"Renowned calligrapher Donald Jackson approached the Benedictine monks of Saint John’s University and Abbey in Collegeville, Minnesota, with his life-long dream: to create the first handwritten, illuminated bible commissioned since the invention of the printing press. The Saint John’s Bible uses ancient materials and techniques to create a contemporary masterpiece that brings the Word of God to life for the contemporary world."—saintjohnsbible.org
"Monumental. In the tradition of great medieval Bibles, The Saint John's Bible will be monumental—two feet tall and three feet wide and more than 1,000 pages bound in seven distinct volumes.
Contemporary. Though each letter is rendered by hand, The Saint John's Bible uses state-of-the-art computer technology to create and manage page layout.
It will interpret and illustrate scripture from a contemporary perspective, reflecting a multicultural world and humanity's enormous strides in science and technology. English translation and the themes of the Bible reflect the Church in the modern world.
Ecumenical. Saint John's Abbey and University are dedicated to ecumenism. The text, translation and imagery in The Saint John's Bible reflect this commitment." More is here...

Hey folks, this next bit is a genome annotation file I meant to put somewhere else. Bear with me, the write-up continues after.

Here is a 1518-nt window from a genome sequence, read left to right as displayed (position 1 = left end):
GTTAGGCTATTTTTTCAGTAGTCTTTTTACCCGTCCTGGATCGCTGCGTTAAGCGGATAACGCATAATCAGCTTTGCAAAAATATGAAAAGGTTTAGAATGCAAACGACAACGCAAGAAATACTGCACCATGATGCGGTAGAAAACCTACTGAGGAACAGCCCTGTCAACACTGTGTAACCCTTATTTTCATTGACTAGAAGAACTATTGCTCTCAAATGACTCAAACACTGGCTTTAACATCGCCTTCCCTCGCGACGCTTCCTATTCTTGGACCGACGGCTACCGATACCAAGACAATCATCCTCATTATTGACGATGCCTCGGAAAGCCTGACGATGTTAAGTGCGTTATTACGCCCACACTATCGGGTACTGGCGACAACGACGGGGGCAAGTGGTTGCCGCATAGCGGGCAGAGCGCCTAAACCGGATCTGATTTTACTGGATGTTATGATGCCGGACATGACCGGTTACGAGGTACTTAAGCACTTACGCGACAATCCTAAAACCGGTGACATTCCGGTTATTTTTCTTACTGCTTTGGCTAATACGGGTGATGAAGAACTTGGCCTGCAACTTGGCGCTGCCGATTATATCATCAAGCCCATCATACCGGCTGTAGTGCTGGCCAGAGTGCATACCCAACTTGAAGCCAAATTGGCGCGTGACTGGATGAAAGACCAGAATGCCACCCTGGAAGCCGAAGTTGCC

New Revised Standard Version. "When theologians and scholars met at Saint John's to research and discuss the question of translation, the New Revised Standard Version (NRSV) was the obvious choice for The Saint John's Bible for a number of reasons.
First, its predecessor, the Revised Standard Version, had gained the distinction of being officially authorized for use by all major Christian churches: Protestant, Anglican, Roman Catholic and Eastern Orthodox." More is here...
"In 1856, Benedictine monks originally from Bavaria traveled to Minnesota and built an abbey dedicated to Saint John the Baptist. They brought with them a vision of the future and the role of education that inspired them to found Saint John's University. They also brought a tradition steeped in 1500 years of monastic history." More is here...